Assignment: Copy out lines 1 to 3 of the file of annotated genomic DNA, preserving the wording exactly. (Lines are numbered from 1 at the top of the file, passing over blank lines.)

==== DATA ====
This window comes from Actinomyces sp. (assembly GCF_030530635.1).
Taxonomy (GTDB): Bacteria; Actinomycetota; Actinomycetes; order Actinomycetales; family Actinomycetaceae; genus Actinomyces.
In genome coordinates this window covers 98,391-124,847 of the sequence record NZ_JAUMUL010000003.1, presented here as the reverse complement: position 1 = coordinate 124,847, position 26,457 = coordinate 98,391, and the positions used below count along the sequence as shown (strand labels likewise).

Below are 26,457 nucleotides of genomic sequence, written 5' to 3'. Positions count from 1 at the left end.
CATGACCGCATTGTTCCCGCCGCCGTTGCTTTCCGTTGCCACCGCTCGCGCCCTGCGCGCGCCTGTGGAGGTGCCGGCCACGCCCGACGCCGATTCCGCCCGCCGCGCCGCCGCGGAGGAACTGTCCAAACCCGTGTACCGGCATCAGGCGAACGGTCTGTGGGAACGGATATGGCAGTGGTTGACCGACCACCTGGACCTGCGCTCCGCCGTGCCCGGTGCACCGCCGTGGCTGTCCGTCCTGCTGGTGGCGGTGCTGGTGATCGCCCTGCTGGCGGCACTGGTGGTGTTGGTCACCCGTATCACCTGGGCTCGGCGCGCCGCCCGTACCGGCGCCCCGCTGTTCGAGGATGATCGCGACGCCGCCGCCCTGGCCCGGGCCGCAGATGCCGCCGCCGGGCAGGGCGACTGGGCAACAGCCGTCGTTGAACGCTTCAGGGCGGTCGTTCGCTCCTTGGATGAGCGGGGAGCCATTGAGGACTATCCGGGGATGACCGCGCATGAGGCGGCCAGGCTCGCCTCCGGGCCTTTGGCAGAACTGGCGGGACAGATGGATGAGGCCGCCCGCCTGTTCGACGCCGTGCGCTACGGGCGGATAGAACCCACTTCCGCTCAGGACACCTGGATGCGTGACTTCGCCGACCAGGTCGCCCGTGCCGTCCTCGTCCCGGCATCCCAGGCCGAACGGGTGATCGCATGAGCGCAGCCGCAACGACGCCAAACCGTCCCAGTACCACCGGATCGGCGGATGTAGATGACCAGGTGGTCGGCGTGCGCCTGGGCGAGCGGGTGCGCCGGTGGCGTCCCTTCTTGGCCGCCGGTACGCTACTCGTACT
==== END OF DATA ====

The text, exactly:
This window comes from Actinomyces sp. (assembly GCF_030530635.1).
Taxonomy (GTDB): Bacteria; Actinomycetota; Actinomycetes; order Actinomycetales; family Actinomycetaceae; genus Actinomyces.
In genome coordinates this window covers 98,391-124,847 of the sequence record NZ_JAUMUL010000003.1, presented here as the reverse complement: position 1 = coordinate 124,847, position 26,457 = coordinate 98,391, and the positions used below count along the sequence as shown (strand labels likewise).